Depression is a common problem that many people face as they age. This may occur as a result of a loss of social support, death of a spouse or loved one, changes in their health, or relocation of residence. It’s important to recognize the symptoms in you or a loved one, and take proactive measures to ensure that your mental health remains a priority.
Continue reading to see how you can prevent depression in the elderly:
Depression in the Elderly
Often times, depression in older adults is harder to identify because they tend to show different symptoms than younger people. Depression is more common in people who have illnesses that prohibit their functioning, such as heart disease or cancer. Sometimes medications can cause side effects that can contribute to these feelings, as well. Depression can affect all aspects of your life including your appetite, energy levels, sleep, interests, and relationships.
The symptoms of depression in the elderly include, but are not limited to:
- Sadness or feelings of despair
- Unexplained or aggravated aches and pains
- Loss of interest in socializing or hobbies
- Weight loss or loss of appetite
- Feelings of hopelessness or helplessness
- Lack of motivation and energy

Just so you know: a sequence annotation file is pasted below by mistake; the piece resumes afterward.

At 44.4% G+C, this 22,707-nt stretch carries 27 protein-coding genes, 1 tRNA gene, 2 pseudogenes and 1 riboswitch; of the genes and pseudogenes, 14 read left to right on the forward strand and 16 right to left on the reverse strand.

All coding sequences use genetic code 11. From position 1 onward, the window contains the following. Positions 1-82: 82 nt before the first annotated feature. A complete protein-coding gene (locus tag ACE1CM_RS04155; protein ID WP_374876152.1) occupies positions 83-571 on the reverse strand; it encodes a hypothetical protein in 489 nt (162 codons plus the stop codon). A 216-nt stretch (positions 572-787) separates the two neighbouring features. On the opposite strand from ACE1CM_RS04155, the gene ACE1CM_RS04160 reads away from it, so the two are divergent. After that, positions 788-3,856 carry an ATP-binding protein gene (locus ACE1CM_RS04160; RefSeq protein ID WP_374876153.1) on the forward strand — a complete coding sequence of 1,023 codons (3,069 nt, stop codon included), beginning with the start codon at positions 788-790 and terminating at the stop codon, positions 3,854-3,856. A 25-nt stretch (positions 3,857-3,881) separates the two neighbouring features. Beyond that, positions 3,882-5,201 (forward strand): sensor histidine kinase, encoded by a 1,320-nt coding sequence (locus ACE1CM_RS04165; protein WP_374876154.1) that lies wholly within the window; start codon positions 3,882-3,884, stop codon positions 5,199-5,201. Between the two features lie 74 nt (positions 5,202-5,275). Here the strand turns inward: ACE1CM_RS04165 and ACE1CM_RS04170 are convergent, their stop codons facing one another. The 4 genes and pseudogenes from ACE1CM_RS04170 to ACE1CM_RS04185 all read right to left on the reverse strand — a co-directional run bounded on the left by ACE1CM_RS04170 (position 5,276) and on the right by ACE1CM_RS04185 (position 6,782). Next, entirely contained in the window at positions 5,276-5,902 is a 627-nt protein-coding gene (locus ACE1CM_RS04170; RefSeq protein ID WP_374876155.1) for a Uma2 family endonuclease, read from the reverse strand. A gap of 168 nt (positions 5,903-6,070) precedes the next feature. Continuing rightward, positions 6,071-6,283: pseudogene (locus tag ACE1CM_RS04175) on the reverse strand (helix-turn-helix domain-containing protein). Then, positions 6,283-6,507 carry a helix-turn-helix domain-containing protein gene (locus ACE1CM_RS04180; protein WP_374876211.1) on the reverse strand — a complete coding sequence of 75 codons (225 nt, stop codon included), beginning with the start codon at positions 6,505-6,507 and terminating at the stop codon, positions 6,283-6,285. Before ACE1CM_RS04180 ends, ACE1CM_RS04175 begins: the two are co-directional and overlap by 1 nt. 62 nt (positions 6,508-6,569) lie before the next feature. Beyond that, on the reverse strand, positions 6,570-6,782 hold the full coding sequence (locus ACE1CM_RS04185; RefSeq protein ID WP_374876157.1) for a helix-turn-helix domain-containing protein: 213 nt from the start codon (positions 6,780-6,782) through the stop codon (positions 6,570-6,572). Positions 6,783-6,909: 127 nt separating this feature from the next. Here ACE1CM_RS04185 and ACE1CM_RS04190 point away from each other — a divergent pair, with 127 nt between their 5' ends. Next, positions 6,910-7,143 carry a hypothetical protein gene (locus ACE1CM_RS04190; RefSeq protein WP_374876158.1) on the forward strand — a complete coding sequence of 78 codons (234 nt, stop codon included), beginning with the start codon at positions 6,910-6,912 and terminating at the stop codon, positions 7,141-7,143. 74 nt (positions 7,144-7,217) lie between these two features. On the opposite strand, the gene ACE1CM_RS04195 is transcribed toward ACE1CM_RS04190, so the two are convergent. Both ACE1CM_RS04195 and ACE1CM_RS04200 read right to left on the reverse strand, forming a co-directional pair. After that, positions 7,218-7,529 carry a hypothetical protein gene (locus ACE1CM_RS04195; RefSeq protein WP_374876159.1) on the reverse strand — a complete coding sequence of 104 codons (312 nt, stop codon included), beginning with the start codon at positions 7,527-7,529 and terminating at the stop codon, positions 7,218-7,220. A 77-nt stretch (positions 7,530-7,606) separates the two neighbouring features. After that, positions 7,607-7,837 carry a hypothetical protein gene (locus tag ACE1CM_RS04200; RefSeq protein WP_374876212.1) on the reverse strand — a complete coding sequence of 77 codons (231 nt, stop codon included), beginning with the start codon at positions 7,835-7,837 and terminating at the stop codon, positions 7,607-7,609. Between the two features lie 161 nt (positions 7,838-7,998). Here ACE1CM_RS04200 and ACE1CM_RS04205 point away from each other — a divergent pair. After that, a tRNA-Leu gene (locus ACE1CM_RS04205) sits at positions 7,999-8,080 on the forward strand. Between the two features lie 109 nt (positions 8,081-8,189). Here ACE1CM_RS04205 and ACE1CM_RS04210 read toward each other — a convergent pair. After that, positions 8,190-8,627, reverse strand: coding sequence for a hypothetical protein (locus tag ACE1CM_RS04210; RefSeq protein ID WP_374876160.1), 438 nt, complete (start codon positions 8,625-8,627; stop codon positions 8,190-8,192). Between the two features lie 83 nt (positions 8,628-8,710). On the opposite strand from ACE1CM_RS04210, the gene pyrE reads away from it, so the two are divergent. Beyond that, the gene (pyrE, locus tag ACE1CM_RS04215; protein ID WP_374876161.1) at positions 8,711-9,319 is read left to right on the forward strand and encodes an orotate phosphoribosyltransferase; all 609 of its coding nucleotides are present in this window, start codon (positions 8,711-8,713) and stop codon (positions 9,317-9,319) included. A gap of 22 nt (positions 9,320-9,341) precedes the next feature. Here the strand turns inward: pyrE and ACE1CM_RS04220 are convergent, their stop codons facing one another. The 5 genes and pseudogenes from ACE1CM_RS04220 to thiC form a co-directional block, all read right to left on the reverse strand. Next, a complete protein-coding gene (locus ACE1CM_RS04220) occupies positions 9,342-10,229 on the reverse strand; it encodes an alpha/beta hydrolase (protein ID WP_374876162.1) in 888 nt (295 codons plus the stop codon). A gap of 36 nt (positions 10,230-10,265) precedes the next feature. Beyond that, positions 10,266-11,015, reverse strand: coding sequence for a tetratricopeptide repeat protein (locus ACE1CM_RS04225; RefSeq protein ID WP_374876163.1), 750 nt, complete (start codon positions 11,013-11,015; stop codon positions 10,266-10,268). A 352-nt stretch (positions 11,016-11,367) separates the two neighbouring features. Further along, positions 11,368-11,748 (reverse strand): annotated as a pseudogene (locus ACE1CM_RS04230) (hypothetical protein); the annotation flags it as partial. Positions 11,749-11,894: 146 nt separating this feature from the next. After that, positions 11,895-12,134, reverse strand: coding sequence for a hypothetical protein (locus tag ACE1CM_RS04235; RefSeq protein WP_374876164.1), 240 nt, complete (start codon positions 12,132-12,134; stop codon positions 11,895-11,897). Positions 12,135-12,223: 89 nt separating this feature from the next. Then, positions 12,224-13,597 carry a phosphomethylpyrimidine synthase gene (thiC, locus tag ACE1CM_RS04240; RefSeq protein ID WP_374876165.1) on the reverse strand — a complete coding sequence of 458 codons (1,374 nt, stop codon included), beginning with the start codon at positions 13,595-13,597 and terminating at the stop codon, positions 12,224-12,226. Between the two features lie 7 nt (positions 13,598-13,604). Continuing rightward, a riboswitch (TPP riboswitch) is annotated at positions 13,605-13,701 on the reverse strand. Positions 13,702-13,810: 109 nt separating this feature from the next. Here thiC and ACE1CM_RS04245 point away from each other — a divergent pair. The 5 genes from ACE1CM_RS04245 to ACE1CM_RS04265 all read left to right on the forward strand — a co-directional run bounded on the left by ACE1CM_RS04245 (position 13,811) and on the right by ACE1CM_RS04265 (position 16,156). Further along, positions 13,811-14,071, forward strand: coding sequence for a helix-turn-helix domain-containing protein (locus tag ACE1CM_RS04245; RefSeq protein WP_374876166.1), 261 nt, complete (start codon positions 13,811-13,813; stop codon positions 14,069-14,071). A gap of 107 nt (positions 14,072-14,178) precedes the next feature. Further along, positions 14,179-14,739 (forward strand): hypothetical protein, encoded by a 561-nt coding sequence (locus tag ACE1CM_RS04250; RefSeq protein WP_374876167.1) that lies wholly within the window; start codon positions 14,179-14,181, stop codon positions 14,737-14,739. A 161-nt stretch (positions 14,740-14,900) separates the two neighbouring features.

- Sleep disturbances
- Loss of self-worth
- Slowed movement or speech
- Increased use of alcohol or other drugs
- Fixation on death or thoughts of suicide
- Memory problems
- Neglecting personal care
Ways to Prevent It
Not only is exercising good for the body, but it’s also an effective way to combat depression, anxiety, and stress. Exercising promotes all kinds of changes in the brain, including neural growth, reduced inflammation, and new activity patterns that promote feelings of calm and well-being. As we age, we tend to slow down and become more sedentary as a result of health problems, weight or pain issues, or fear of falling. Find a physical activity that you enjoy doing. Doing this can help boost your energy, maintain your independence, protect your heart, and manage symptoms of illness or pain as well as your weight.
Social isolation is a growing concern in older people and in turn, this affects their mental and physical health and increases their risk for mortality. One in five elderly adults is isolated from family and friends. Staying socially active as you age is important so that your brain is constantly being stimulated and engaged in activity while reducing your chances of cognitive decline. Not only does it provide you with an opportunity to get out and interact with people, but it can boost your immune system, reduce physical pain, and lower your blood pressure.
Park Street Senior Living uses a “hands-on” approach to supporting community operations. It was established to assist with the development and day-to-day operations of senior living communities. To find out more information on what we do, visit our website!